With personal warmth heightened by the betrayal of diplomatic care, Washington Cardinal Wilton D. Gregory and Imam Sayyid MB Kashmiri, a representative of Shia Muslims in North America, held a discussion on Christian-Muslim relations on March 17th.
It followed Pope Francis’ historic meeting in Iraq on March 6 with Ayatollah Ali al-Sistani, one of the most authoritative leaders of Shia Islam.
Imam Kashmiri, writer, author and lecturer, is the vice-chairman and director of religious affairs for the Imam Mahdi Society in Marjaeya, the North American liaison office for Ayatollah al-Sistani.
In the brief conversation held online and seen on YouTube, Cardinal Gregory and the imam said the pope’s meeting with the ayatollah has a big impact.
“This meeting between great spiritual leaders affects all of us,” said Imam Kashmiri, noting that Christianity and Islam are the largest religions in the world, and that Shia Catholicism and Islam in particular share many commonalities.These commonalities can pave the way for other beliefs to work together for the development of humanity, he said.
Cardinal Gregory reiterated what Imam Kashmiri saw earlier in his conversation that “Pope Francis and Ayatollah al-Sistani have raised the bar considerably for both our religions and religious traditions.”
“We here in our local communities cannot afford to seize this great opportunity,” he said, “to promote brotherhood, brotherhood and co-operation, which will enhance the religious knowledge of both our communities and enhance air. “
Cardinal Gregory said Pope Francis considered how Muslim and Christian communities could work at a local level to promote communication, when speaking at an intersex meeting on the new area of Abraham’s home, which is revered by Islam, Judaism and Christianity.
He addressed Pope Francis, who said: “Abraham’s journey was a blessing of peace. But it was not easy: he had to face up to conflict and unforeseen events. We also have a rough journey, but as the patriarch great, we must take hard steps, to send and seek the faces of others, to share memories, gases and silence, stories and experiences. “
Those words provide “a plan for Catholics and Muslims in the United States in terms of how to overcome the obstacles that separate us, that will keep us in mistrust and misunderstanding of each other,” he said. and Cardinal Gregory.
For example, the cardinal noted that he himself decided to “step outside my comfort zone to meet and listen to the other.” He said that was “a powerful first step in, in fact, doing my part in bringing healing to the world.”
He said Pope Francis and Ayatollah al-Sistani took great risks in holding a face-to-face meeting, overcoming any doubts or suspicions from each other. The senior cardinal said that “that is a signal to us all and worthy of report.”
Threats to the pope and the ayatollah included terror threats and the COVID-19 pandemic. Pope Francis is 84 and ayatollah is 90 and seldom makes requests for meetings. His meeting decision brought great hope to Muslims, Christians in Iraq and other minority religions, Imam Kashmiri said.
He said the pope’s visit was seen not only as a support for peace, but as a counter-terrorism challenge – with the real act of going to Iraq. Pope Francis has given hope to Iraqi ethnic minorities who have suffered for decades, the imam said, adding that Ayatollah al-Sistani believes it is very important to “keep ethnic minorities alive in Iraq. Minority languages are very important in maintaining the mosaic landscape in Iraq. “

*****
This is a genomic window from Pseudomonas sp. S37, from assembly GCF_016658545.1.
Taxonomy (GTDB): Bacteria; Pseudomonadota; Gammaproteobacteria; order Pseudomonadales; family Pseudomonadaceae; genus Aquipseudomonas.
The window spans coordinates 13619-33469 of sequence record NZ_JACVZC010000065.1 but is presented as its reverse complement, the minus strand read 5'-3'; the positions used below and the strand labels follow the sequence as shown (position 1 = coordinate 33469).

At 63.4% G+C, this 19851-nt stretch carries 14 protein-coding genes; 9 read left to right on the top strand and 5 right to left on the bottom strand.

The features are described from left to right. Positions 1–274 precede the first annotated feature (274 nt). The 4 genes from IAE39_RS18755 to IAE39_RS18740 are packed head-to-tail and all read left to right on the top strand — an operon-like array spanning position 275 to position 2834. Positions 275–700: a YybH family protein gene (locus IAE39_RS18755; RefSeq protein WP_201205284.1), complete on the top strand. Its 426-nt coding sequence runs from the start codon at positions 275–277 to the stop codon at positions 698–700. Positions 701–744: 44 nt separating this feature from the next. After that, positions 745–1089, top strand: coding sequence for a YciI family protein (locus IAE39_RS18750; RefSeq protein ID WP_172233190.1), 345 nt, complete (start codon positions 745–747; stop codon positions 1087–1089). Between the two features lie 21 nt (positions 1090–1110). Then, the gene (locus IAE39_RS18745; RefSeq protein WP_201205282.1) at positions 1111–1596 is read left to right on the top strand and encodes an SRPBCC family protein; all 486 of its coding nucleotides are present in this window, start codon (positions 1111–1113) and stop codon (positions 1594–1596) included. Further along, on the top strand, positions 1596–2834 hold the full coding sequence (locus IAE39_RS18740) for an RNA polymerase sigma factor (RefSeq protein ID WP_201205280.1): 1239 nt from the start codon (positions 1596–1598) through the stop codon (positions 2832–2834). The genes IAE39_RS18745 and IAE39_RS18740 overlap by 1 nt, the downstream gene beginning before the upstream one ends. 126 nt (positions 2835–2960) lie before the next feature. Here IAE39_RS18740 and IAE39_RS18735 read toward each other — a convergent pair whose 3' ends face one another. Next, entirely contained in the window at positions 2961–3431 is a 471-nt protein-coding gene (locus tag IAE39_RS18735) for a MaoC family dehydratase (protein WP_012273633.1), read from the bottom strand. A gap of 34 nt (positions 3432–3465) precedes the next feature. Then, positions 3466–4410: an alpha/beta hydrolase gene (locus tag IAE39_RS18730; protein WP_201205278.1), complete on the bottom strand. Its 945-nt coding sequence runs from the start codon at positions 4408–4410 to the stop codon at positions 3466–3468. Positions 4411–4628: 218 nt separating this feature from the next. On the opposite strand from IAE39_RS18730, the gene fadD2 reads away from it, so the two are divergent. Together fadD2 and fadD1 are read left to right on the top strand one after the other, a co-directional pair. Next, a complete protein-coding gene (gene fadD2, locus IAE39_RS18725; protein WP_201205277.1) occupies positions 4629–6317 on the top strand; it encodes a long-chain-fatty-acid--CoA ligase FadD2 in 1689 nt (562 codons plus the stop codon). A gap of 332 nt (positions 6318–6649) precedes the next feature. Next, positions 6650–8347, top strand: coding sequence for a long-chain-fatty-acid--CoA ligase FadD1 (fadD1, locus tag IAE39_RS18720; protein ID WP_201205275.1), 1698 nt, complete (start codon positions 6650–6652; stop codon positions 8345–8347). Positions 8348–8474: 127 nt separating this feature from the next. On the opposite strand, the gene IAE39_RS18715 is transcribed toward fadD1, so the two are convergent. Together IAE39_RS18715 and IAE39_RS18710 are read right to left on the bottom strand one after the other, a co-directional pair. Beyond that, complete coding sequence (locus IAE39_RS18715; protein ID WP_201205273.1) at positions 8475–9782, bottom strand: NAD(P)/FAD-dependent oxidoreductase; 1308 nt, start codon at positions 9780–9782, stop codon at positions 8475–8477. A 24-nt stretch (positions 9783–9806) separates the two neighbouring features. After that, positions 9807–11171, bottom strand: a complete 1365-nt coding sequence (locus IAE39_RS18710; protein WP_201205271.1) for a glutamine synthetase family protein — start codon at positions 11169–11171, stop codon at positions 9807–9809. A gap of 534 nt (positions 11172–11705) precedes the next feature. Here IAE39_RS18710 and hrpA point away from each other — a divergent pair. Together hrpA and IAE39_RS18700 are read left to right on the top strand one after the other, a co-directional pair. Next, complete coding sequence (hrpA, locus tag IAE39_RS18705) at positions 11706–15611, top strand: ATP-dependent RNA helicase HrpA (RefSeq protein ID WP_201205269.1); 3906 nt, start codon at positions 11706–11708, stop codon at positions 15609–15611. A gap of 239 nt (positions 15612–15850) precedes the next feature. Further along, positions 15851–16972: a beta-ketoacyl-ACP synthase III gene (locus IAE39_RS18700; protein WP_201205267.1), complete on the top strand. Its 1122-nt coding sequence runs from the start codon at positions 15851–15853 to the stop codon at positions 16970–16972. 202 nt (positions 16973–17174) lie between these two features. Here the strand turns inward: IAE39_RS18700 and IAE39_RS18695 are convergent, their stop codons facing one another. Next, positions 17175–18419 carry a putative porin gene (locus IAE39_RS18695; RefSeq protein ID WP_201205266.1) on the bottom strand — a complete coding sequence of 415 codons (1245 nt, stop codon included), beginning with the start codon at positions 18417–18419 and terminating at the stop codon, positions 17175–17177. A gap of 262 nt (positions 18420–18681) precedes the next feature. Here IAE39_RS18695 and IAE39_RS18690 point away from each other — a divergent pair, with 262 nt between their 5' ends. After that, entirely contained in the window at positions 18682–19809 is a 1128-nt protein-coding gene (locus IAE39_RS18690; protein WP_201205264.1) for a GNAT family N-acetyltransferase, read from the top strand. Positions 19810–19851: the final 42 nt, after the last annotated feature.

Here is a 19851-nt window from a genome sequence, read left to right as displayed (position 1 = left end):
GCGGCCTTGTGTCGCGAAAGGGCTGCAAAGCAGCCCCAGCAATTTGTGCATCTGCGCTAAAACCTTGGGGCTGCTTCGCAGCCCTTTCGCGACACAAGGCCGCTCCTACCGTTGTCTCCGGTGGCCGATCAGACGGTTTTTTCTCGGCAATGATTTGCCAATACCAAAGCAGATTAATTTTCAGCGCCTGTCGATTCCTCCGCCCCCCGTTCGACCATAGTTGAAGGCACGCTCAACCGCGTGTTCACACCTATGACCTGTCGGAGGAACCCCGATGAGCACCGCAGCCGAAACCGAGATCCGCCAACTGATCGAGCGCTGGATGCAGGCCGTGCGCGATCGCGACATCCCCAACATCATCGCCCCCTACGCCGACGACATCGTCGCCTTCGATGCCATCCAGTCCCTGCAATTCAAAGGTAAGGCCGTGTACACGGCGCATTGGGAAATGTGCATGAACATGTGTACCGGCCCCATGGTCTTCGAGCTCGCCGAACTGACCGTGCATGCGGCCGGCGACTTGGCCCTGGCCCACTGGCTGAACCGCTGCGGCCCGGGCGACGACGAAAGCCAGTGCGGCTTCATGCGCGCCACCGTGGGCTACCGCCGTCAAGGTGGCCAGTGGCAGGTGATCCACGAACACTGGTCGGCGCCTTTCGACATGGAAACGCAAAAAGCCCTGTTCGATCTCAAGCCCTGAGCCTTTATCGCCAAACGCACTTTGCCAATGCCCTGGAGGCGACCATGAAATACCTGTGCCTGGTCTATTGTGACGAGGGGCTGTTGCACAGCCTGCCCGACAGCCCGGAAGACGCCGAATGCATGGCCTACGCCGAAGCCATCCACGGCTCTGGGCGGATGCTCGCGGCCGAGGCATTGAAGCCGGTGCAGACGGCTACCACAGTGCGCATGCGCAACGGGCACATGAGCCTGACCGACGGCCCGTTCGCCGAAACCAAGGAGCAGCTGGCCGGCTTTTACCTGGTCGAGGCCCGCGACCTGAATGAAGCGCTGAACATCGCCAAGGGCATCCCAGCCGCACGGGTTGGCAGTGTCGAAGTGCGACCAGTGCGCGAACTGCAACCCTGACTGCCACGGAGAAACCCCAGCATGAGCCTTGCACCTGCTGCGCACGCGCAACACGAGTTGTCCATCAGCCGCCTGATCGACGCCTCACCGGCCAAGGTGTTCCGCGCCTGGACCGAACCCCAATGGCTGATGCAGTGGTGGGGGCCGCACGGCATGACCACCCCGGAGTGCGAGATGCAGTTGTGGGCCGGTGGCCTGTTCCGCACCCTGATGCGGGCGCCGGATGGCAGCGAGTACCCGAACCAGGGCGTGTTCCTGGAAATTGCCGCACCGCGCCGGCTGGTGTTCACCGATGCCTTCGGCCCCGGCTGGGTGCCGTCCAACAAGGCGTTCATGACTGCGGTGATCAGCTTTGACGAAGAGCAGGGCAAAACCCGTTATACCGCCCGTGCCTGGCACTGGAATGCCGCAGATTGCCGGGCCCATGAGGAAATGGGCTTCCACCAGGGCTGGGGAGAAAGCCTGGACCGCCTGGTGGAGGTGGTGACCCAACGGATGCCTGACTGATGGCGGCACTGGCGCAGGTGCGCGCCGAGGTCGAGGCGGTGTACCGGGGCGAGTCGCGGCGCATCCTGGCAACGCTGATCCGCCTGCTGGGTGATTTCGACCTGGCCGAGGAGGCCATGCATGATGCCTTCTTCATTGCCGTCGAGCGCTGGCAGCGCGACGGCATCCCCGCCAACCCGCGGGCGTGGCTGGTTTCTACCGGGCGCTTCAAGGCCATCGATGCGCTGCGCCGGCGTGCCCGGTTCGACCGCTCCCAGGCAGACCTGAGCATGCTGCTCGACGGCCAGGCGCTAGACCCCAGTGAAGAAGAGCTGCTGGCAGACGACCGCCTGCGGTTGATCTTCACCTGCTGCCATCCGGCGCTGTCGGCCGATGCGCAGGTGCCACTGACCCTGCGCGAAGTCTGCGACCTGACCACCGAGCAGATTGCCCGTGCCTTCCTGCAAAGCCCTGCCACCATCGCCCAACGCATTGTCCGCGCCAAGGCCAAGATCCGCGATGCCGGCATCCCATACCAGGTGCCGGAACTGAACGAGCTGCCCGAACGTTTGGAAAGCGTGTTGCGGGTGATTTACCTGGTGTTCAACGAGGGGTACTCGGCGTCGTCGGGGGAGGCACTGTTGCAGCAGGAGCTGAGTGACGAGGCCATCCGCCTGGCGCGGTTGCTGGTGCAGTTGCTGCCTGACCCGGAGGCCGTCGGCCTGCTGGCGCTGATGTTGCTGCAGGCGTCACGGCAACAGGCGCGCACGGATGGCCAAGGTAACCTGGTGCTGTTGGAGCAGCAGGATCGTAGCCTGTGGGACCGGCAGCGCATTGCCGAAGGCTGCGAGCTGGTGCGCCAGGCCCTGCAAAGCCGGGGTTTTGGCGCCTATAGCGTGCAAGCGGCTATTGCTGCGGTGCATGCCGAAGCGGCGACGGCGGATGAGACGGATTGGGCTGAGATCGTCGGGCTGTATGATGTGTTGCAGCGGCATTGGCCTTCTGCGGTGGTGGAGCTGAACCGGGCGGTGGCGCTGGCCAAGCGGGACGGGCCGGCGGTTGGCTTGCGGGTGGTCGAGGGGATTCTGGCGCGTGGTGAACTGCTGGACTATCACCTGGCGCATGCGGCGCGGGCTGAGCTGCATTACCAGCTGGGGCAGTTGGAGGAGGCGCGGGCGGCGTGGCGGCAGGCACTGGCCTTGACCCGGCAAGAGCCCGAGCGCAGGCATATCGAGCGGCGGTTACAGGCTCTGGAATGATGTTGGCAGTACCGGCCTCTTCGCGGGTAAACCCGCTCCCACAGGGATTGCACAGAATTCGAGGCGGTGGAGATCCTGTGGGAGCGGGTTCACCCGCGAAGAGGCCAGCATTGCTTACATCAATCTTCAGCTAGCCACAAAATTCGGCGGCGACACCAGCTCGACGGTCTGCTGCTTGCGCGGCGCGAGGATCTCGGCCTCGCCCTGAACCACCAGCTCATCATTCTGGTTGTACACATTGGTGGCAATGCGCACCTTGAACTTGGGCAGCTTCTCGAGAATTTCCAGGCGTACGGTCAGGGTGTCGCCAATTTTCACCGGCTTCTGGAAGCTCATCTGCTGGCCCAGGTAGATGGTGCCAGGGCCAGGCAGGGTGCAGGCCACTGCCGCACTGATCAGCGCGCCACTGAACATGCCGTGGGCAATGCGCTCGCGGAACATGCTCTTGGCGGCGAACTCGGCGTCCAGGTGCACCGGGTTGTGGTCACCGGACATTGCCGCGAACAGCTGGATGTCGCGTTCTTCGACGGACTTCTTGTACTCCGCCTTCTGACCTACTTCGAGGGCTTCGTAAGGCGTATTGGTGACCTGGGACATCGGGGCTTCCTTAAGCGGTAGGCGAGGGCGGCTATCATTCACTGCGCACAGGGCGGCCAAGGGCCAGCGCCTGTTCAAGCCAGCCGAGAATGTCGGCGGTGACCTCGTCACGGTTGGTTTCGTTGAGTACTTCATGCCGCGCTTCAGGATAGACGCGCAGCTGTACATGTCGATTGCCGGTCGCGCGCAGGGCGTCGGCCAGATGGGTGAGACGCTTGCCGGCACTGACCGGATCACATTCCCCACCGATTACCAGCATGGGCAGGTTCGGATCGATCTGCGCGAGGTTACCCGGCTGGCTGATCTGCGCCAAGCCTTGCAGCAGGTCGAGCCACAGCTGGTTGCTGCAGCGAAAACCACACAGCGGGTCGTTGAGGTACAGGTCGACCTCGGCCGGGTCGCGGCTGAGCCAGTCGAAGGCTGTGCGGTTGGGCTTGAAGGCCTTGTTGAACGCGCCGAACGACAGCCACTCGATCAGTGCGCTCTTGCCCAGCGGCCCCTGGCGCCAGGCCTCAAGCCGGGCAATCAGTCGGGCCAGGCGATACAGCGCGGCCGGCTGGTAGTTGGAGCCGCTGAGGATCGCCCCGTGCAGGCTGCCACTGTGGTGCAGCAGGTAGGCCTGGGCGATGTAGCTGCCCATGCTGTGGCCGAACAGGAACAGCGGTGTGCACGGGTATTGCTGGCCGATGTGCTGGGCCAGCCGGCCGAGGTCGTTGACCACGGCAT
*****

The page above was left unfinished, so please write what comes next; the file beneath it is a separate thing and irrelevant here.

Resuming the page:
Christians make up about 1% of Iraq’s population.
Cardinal Gregory said it was clear that Pope Francis was keen on the trip to Iraq despite the challenges. He noted that shortly before leaving the Vatican for Iraq, the pope reaffirmed his desire to not only join Catholics there, “but also to take a step forward in becoming strengthens the bonds between Catholics and other believers and to be with others.
The pope saw the visit and the meeting with the ayatollah as an opportunity to give much-needed Iraqi people hope, the senior cardinal said.
“They were together in a country full of innumerable tears that show in some way that the people of Iraq and the suffering that they have suffered are important, and that they are not forgotten,” said Cardinal Gregory.
Pope Francis has been “a messenger of peace on the global stage,” the senior cardinal said, emphasizing communication “for promoting genuine closeness and ugliness. We have seen him do this over and over again with world leaders, especially with Muslim leaders. “
Cardinal Gregory noted that during his visit to Iraq, the pope showed “that he was not there to force or order, but to start a friendship, to start a conversation, based on respect for each other, and to encourage those who were already doing the same in Iraq. “”
Imam Kashmiri said the meeting between the pope and the ayatollah “placed a great deal of concern on religious scholars all over the world,” pushing them to help find meaningful ways to advance cooperation and communication. . “The ball is in our court,” he said.
There are many people in Iraq who are already doing a good job, Cardinal Gregory noted, “and they simply need to be inspired by confident leaders who are willing to publicly promote the same ideals. And who is more courageous or more honorable than Pope Francis and Ayatollah al – Sistani? “
Imam Kashmiri said that working with young people and reaching out to charity is already happening among religions and can be a path to the kind of co – operation and understanding of the community. pope and the ayatollah mentioned.